Dyslexia Symptoms Age by Age

Dyslexia Symptoms Age by Age

Dyslexia is a neurodevelopmental disorder that impacts an individual’s reading ability. The International Dyslexia Association claims that approximately 15-20% of the population shows signs of dyslexia. The disorder presents differently depending on the stage of life. Understanding the various symptoms of dyslexia by age is essential for early intervention and implementation of critical supports.

Early Childhood Dyslexia Symptoms

The earliest dyslexia symptoms may be noticeable as early as one to two years of age, as children begin learning to speak. A child delayed in saying their first words until 15 months is more likely to develop dyslexia. A child from a family with a history of difficulties in reading is also at elevated risk of dyslexia. Additional warning signs that are common before age five include the following:

• Extended use of baby talk
• Mispronunciation of common words
• Difficulty learning the alphabet
• Trouble learning nursery rhymes
• Inability to recognize letters in their name
• Inability to distinguish rhyming patterns

Dyslexia Symptoms in Early Grades

Dyslexia symptoms become more apparent in children around ages five or six as they enter school and begin learning to read. Reading disabilities are more easily identifiable starting in kindergarten. Signs that a child in kindergarten or first grade may be at risk of dyslexia include the following:

• Attempts to avoid school
• Problems with pronunciation
• Difficulty sounding out basic words
• Trouble associating letters with sounds
• Inability to grasp how words separate into sounds
• Feeling that reading is difficult

Dyslexia Symptoms in Middle School

Elementary school teachers are not certified to diagnose dyslexia, and many don’t have the appropriate training to recognize the symptoms. Children with dyslexia who are well-behaved and intelligent may not draw attention to their difficulties, which may cause them to fall behind by the time they reach middle school. Symptoms to watch for include:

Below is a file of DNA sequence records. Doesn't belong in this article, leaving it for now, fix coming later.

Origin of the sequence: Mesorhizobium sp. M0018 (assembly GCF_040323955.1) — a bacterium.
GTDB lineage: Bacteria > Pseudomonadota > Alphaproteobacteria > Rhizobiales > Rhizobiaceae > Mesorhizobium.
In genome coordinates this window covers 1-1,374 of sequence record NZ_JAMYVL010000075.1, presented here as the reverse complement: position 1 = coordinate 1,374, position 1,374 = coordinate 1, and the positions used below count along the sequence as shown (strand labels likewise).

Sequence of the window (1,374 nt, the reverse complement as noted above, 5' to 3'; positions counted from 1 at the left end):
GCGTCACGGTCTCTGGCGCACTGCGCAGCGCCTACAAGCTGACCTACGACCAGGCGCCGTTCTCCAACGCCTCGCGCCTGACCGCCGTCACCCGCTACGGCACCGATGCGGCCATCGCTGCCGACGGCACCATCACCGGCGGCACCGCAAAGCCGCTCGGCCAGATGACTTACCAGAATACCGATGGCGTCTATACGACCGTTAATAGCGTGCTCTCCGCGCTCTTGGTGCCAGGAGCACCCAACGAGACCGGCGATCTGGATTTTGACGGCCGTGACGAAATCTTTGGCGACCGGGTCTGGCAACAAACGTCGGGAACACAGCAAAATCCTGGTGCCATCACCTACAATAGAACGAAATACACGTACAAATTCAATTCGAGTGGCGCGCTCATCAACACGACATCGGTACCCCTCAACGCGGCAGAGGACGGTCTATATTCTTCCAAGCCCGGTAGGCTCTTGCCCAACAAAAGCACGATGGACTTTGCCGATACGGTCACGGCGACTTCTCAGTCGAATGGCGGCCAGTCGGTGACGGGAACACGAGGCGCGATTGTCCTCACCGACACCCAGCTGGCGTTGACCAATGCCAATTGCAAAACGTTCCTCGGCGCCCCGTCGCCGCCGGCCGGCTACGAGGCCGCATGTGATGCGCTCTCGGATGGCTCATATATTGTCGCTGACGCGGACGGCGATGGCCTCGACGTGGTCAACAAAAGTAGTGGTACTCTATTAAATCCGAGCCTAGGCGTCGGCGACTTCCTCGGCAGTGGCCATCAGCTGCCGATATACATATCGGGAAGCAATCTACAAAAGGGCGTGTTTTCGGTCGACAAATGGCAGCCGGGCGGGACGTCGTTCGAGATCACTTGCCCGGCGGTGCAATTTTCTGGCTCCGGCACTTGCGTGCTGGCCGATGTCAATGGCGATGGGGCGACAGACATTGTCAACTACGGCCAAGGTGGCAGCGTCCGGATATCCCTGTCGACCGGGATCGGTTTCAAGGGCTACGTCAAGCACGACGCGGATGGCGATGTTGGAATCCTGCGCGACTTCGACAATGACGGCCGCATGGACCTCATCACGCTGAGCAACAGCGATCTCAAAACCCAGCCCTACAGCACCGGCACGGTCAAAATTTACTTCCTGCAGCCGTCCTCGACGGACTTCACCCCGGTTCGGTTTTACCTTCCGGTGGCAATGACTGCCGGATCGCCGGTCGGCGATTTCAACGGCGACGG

• Slow, awkward reading
• Avoidance of reading aloud
• Difficulty in finding the right word to answer a question
• Mispronunciation of unknown or complicated words
• Difficulty in sounding out unfamiliar words
• Extensive use of inexact, vague terms
• Frequent use of “umm” when talking
• Mixing up sound-alike words
• Illegible handwriting
• Difficulty remembering names, dates, and other details

Dyslexia Symptoms in High School and College

High school and college students with dyslexia may read considerably slower and experience difficulties completing multiple-choice tests and timed essays. Foreign languages may also prove difficult to learn.

Dyslexia Symptoms in Adults

Up to 20% of the population in the United States may suffer from dyslexia, though the exact number is challenging for researchers to pin down. For adults who were never diagnosed with the disorder, the following symptoms may indicate its existence:

• Trouble with math
• Lack of interest in reading
• Difficulty summarizing reading content
• Struggle with memorization or repetition
• Difficulty understanding puns and jokes
• Issues with time management

Seeking Help for Dyslexia

For individuals who experience the symptoms of dyslexia or notice them in their children, it is crucial to seek an evaluation using tools like the Tests of Dyslexia (TOD). The support that comes with an official diagnosis can make a big difference in academic success and navigating life’s challenges. Learn more at WPS about how to help kids in school using dyslexia assessment tools.

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